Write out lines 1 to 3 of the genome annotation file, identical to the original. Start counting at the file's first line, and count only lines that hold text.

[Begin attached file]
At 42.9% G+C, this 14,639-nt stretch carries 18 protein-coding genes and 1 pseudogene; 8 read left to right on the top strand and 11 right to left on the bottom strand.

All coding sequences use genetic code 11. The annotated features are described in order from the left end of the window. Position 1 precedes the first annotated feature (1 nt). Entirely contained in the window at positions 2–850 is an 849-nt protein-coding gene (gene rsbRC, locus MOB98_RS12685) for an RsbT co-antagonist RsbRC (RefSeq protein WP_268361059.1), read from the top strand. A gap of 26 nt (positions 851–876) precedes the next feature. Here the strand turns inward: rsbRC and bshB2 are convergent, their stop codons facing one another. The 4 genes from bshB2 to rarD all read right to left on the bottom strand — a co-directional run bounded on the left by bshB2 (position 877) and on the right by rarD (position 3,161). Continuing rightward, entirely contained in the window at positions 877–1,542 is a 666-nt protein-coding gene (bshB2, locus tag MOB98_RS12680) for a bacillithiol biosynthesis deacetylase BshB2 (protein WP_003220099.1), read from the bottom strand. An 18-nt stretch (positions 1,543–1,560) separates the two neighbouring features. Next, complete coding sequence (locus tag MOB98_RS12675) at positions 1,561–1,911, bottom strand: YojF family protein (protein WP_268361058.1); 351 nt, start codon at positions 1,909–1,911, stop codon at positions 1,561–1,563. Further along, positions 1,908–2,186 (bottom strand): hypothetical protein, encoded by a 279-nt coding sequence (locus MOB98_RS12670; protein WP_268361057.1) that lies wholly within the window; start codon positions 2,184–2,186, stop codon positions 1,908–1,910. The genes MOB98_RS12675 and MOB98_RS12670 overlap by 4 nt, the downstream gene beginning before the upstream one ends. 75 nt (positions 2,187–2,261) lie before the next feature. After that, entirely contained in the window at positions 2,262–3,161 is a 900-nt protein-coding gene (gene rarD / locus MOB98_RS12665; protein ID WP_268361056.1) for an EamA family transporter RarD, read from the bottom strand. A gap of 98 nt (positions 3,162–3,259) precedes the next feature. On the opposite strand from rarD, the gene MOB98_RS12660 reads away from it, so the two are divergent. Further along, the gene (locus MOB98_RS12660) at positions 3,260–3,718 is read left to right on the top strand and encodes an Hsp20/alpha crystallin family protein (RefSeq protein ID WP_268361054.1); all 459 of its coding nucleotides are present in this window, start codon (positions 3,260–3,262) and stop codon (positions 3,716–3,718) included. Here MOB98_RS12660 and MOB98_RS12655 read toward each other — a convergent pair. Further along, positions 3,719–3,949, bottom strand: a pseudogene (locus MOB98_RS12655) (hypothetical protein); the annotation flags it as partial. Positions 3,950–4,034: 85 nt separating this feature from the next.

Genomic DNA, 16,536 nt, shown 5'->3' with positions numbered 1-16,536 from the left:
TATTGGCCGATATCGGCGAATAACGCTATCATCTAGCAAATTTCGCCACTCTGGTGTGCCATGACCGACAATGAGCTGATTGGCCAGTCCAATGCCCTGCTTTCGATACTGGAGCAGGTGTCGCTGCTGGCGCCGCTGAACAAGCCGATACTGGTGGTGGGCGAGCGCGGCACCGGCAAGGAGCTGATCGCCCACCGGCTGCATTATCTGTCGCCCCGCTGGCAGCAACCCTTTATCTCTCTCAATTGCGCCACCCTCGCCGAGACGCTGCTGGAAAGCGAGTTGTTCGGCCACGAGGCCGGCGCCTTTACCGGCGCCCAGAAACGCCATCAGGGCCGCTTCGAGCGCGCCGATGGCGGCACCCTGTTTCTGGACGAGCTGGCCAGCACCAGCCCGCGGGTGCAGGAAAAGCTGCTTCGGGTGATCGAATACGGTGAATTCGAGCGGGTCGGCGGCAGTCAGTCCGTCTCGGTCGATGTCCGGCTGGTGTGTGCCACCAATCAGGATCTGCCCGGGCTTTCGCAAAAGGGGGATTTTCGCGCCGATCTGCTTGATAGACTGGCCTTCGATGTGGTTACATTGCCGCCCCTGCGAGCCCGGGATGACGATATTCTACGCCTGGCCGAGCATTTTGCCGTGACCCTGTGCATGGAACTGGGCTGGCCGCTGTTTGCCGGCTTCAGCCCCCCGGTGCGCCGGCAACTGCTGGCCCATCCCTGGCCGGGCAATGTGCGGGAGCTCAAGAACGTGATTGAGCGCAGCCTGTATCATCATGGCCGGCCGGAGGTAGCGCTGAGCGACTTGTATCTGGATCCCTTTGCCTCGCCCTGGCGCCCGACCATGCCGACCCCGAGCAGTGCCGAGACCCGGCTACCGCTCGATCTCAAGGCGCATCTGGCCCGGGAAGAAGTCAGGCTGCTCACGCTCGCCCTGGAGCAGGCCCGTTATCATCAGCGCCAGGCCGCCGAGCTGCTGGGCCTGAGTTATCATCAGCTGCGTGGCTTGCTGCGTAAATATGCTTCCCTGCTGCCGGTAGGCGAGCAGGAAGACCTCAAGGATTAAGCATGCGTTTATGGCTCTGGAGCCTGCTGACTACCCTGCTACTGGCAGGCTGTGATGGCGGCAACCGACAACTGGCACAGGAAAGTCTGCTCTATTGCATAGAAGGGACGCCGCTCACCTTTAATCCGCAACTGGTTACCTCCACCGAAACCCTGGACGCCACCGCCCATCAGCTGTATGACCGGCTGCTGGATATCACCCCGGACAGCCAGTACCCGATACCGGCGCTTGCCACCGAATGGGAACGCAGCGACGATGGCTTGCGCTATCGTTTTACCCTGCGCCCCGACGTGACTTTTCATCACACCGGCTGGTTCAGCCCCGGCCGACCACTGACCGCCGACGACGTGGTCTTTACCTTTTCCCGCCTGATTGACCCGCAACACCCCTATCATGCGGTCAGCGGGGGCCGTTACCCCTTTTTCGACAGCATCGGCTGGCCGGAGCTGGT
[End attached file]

At 42.9% G+C, this 14,639-nt stretch carries 18 protein-coding genes and 1 pseudogene; 8 read left to right on the top strand and 11 right to left on the bottom strand.

All coding sequences use genetic code 11. The annotated features are described in order from the left end of the window. Position 1 precedes the first annotated feature (1 nt). Entirely contained in the window at positions 2–850 is an 849-nt protein-coding gene (gene rsbRC, locus MOB98_RS12685) for an RsbT co-antagonist RsbRC (RefSeq protein WP_268361059.1), read from the top strand. A gap of 26 nt (positions 851–876) precedes the next feature. Here the strand turns inward: rsbRC and bshB2 are convergent, their stop codons facing one another. The 4 genes from bshB2 to rarD all read right to left on the bottom strand — a co-directional run bounded on the left by bshB2 (position 877) and on the right by rarD (position 3,161). Continuing rightward, entirely contained in the window at positions 877–1,542 is a 666-nt protein-coding gene (bshB2, locus tag MOB98_RS12680) for a bacillithiol biosynthesis deacetylase BshB2 (protein WP_003220099.1), read from the bottom strand. An 18-nt stretch (positions 1,543–1,560) separates the two neighbouring features. Next, complete coding sequence (locus tag MOB98_RS12675) at positions 1,561–1,911, bottom strand: YojF family protein (protein WP_268361058.1); 351 nt, start codon at positions 1,909–1,911, stop codon at positions 1,561–1,563. Further along, positions 1,908–2,186 (bottom strand): hypothetical protein, encoded by a 279-nt coding sequence (locus MOB98_RS12670; protein WP_268361057.1) that lies wholly within the window; start codon positions 2,184–2,186, stop codon positions 1,908–1,910. The genes MOB98_RS12675 and MOB98_RS12670 overlap by 4 nt, the downstream gene beginning before the upstream one ends. 75 nt (positions 2,187–2,261) lie before the next feature. After that, entirely contained in the window at positions 2,262–3,161 is a 900-nt protein-coding gene (gene rarD / locus MOB98_RS12665; protein ID WP_268361056.1) for an EamA family transporter RarD, read from the bottom strand. A gap of 98 nt (positions 3,162–3,259) precedes the next feature. On the opposite strand from rarD, the gene MOB98_RS12660 reads away from it, so the two are divergent. Further along, the gene (locus MOB98_RS12660) at positions 3,260–3,718 is read left to right on the top strand and encodes an Hsp20/alpha crystallin family protein (RefSeq protein ID WP_268361054.1); all 459 of its coding nucleotides are present in this window, start codon (positions 3,260–3,262) and stop codon (positions 3,716–3,718) included. Here MOB98_RS12660 and MOB98_RS12655 read toward each other — a convergent pair. Further along, positions 3,719–3,949, bottom strand: a pseudogene (locus MOB98_RS12655) (hypothetical protein); the annotation flags it as partial. Positions 3,950–4,034: 85 nt separating this feature from the next.

Genomic DNA, 16,536 nt, shown 5'->3' with positions numbered 1-16,536 from the left: